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The Next Stitch News

Lets talk about the substrates

Lets talk about the substrates

So you've heard the term bandied around and it sounds kinda technical. So what is it and why should you care?

A substrate is defined as the primary material upon which other materials are applied.  In the case of fabric, substrate is the base cloth upon which ink, paint or pigment are applied to create all of the glorious printed fabrics available to us today.

An increasing number of designers are including a variety of different substrates in their fabric collections, which has opened up a wealth of different project opportunities with our favourite prints.

Rayon and lawns are perfect for garments as they have a softer hand and drape beautifully.  Double gauze is the perfect weight and softness for baby wraps and also works really well as a quilt back when you are after that extra bit of softness. Bag making is a no-brainer for the canvas weight blends with their extra body and firm feel, but I've also had a lot of success in using them for cushions and upholstery projects as well.

The latest collections from Cotton and Steel include a variety of substrates. In addition to the usual 100% cotton prints, there are lawns, double gauze, cotton/linen blends in canvas weight and rayons.

Some of my favourite prints this season are printed on the different substrates.

The flamingos shown below are from the Les Fleurs collection by Rifle Paper Company for Cotton and Steel are printed on a cotton lawn substrate and I'm thinking about whipping up a dress for a friends toddler.

Another favourite is the cicada song print in pear from Rashida Coleman Hales' Raindrop collection for Cotton and Steel.  A zipper pouch would be a quick and easy project, but I'm also sorely tempted to make a bag. Perhaps the Noodlehead 341 Tote will finally happen.   

Also a note to everyone that in the Trinket range, two of the prints are very similar, but in a different scale when reproduced on the different substrates.  The orange which I have shown here and the frost grey daisy prints are repeated on the cotton gauze and the quilting cotton. The double gauze print is a slightly smaller scale and you may even be able to make out the impressions from the needle punching which holds the two layers of gauze together.

 

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Les Fleurs Fabric by Rifle Paper Co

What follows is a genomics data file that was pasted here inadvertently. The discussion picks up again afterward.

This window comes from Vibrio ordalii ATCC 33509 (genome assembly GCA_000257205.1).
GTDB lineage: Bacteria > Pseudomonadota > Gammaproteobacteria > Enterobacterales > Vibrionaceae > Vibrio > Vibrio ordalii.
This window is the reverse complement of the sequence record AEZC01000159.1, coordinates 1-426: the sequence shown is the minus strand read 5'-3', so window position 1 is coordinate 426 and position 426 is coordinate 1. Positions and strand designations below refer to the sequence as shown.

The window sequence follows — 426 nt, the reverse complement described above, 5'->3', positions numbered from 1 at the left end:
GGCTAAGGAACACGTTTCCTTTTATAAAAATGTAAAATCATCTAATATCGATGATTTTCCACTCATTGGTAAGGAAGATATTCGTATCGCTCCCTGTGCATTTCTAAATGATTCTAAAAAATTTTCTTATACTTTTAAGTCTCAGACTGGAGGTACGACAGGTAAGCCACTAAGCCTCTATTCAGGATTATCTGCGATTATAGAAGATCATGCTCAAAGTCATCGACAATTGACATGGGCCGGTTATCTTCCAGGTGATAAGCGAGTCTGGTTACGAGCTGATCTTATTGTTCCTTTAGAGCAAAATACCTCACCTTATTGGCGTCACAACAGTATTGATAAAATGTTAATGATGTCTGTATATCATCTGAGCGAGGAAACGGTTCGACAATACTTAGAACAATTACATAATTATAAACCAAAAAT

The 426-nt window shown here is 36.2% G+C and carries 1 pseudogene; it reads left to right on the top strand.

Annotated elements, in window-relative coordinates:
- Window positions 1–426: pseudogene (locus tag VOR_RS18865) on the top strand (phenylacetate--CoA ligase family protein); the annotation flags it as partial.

Les Fleurs Fabric by Rifle Paper Co

Les Fleurs by Rifle Paper Co for Cotton and Steel will be arriving next week. This is the eagerly anticipated debut collection designed by Anna Rifle Bond and Les Fleurs was the talk of Spring Quilt Market.

The collection includes whimsical travel motifs, carosel horses, birds, along with beatiful florals. And flamingos - don't forget the flamingos!

This range  is sure to ignite your imagination and inspire many exciting projects as there is something for everyone.    We are stocking all of the quilting cottons from this range as well as the flamingo  print in lawn.  How perfect is this for clothing?

 

Wendy's fingers are itching to whip up a zipper pouch from this cotton linen canvas Folk Pony print.  This cotton/linen canvas weigh fabric is just perfect for bag making.

The shipping gods have certainly smiled on us here in Australia, as this eagerly awaited collection has not even hit the stores in the US yet.

Pop on over to our collections section on the  website for our pre-sale of this fabulous range.

We have yardage as well as FQ bundles, however stock is limited. You wont want to miss out

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Make Modern Magagzine's mini mini challenge

Make Modern Magagzine's mini mini challenge

Make a minimini quilt and be in the running to win some amazing prizes in Make Modern Magazine's latest challenge.  What could be more achievable than a mini quilt no bigger than six inches? 

There are lots of amazing  prizes up for grabs, including these  two fat quarter bundles which The Next Stitch is delighted to contribute to the prize pool

We are offering 6 fat quarters of Alison Glass Handcrafted Indigoes

And 6 fat quarters from Caroline Friedlander's Carkai range in the neutral colour palette.

Carkai neutral bundle

The challenge  runs from 20 May - 20 June so thread up and get stitching everyone!  After all, you've got to be in it to win it.

The handcrafted indigoe fat quarters are available for $5.75 each plus postage and we also have yardage available.

The carkai neutrals will be back in stock in a few weeks, but we do still have some of the factory cut FQ bundles for $225.